- The start of this mission, however, felt more like a legendary mission: I spent quite a while trying to figure out how to get past this hallway, and it was not until I switched over from the PP-19 to the L86A2 where things began turning around. Without another player to help me deal with threats that had flanked me, I was forced to retreat and make use of my armour-repairing drone to keep alive. However, the amount of hot lead the L86 could deliver was a much-needed asset in the narrow hallways of the Jefferson Trade Centre.
- An automatic weapon dealing respectable damage is essential for The Division, and I admit that the PP-19 was never my choice of weapon, doing far too little damage to be useful at the endgame. I traditionally run with assault rifles and the extended magazines since they have bonus armour damage, and with the Destructive perk, plus the additional armour damage conferred by the Striker’s Battlegear, I am predominantly geared for PvE. In The Division 2, extended mags will no longer be as powerful, and this is where LMGs will shine: the L86 can hold 60 rounds and this proved to be useful, allowing me to take on more than one enemy at a time before reloading, and at close ranges, their recoil is more than manageable.
- Every version of The Division has its frustrations: in The Division 2, the drones that enemies can deploy are an irritant. They deal a non-trivial amount of damage and force players out of cover. Because one is now made to deal with them, enemies can then flank players while they are distracted. This is especially tricky for solo players – in groups, players can coordinate attacks on the enemy. I ended up burst-firing the L86 to take out drones approaching me.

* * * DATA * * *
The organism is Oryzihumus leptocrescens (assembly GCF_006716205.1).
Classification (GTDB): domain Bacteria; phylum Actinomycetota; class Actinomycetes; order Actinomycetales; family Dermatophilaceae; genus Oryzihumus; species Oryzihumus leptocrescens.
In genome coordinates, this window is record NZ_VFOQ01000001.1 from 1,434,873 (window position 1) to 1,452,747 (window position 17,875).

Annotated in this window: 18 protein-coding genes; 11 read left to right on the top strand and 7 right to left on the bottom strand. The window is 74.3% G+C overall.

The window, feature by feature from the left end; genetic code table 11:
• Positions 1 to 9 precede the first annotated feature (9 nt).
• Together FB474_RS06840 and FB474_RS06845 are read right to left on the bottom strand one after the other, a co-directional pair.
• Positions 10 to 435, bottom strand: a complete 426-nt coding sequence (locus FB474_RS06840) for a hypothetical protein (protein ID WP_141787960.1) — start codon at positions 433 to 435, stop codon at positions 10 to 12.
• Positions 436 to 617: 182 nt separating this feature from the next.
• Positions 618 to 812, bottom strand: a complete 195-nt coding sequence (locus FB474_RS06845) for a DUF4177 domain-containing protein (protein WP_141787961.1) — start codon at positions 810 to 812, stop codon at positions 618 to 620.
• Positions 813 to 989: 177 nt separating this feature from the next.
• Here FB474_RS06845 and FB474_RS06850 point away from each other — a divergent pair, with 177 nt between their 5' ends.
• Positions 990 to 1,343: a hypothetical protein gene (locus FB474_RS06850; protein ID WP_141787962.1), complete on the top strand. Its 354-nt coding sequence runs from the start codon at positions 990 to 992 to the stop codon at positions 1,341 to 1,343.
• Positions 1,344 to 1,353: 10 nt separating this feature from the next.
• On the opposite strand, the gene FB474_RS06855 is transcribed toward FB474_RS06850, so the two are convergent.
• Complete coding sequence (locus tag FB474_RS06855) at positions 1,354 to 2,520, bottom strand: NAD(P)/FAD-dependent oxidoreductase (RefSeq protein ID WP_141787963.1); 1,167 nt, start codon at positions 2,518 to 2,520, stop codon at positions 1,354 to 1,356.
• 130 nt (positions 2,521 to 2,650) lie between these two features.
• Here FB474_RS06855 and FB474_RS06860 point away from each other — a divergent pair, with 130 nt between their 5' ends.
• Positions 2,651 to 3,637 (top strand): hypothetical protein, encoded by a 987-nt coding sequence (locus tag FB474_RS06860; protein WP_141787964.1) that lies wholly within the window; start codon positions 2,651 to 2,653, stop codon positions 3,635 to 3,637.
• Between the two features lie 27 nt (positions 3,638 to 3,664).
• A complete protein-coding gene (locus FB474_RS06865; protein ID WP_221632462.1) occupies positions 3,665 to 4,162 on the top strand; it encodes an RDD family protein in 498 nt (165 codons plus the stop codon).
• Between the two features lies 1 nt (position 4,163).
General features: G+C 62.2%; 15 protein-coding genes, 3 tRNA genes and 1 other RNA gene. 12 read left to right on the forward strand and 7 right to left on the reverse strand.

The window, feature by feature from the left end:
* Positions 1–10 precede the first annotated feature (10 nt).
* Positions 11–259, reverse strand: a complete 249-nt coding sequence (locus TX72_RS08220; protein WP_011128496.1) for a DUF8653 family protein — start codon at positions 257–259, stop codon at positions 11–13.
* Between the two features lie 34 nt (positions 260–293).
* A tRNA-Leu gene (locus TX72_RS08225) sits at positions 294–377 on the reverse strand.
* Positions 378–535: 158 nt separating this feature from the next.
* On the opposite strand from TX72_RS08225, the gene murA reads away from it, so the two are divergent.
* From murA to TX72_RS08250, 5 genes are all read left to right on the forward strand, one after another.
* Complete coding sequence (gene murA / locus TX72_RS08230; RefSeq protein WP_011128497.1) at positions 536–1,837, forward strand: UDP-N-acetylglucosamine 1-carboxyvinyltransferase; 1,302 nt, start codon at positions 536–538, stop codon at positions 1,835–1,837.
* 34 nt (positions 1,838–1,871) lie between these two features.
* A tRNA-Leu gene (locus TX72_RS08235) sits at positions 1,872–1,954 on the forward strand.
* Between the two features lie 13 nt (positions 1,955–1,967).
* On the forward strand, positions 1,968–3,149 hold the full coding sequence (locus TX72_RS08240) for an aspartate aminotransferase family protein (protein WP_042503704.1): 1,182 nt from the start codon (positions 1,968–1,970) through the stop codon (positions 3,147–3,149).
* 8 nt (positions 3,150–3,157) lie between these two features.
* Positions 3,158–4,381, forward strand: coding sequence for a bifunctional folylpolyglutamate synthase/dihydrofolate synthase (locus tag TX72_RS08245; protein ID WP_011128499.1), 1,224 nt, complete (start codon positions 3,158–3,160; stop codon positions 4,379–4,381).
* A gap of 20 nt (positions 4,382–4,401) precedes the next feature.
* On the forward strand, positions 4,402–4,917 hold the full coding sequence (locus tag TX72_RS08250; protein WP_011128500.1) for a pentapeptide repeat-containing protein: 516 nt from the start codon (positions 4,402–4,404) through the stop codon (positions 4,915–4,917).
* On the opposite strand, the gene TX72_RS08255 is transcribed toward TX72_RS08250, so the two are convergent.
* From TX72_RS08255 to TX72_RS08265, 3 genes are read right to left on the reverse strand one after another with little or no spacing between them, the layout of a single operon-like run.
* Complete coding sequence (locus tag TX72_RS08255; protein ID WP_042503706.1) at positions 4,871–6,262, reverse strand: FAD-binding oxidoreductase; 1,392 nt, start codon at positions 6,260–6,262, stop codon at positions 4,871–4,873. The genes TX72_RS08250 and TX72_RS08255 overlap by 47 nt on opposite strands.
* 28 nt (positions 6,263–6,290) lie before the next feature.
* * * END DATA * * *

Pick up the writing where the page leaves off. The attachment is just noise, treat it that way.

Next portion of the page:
- I’ve heard nothing but frustration for some players who attempted the Invaded mission: in teams, the challenge comes from a greater number of enemies to deal with, whereas solo, the difficulty stems from being flanked. The changes in The Division 2 meant that some players found it even more difficult than The Division‘s Legendary missions, but I disagree: I’ve never beaten a Legendary mission solo before, primarily because the end of each mission has players square off against First Wave Agents that are incredibly tough.
- One of the biggest surprises in The Division 2‘s endgame is that Black Tusk medics can revive downed enemies, rather than just healing them. This was such a shock, and also impressive as a mechanic: it suddenly becomes all the more important to take out enemy medics, since they can bring heavily armoured forces back into play. Carelessness can quickly shift the tide of battle, so one’s priority should be dealing with medics – they are vulnerable while reviving, so this is the best time to take them out of the fight.
- The TAC-50 is one of three signature weapons in The Division 2: for the marksman specialisation, the TAC-50 is a long-range weapon that can rip distant foes apart. Chambered for the .50 BMG, the TAC-50 is lighter and more accurate, but has a lower muzzle velocity than the Barrett M82. I’m guessing it was chosen for its lower ammunition capacity and bolt-operated action (in turn conferring balance): the M82 has a ten-round detachable box magazine and is semi-automatic, while the TAC-50 runs with a five-round magazine.
- Even though it may not be an iconic Barrett rifle, it is powerful and can blow enemy elites away: on my lonesome, I managed to clear this part on short order and secured the ISAC terminal before it could be shut down. During The Division 2‘s Invaded mission, I found that a headshot with the SR-1 deals upwards of two hundred thousand points of damage, while the TAC-50 can hit for three hundred thousand. By comparison, my M700 Carbon from The Division hits for around six hundred and fifty thousand without any damage bonuses, but it can easily reach one million damage if I’m running with sniper-oriented gear.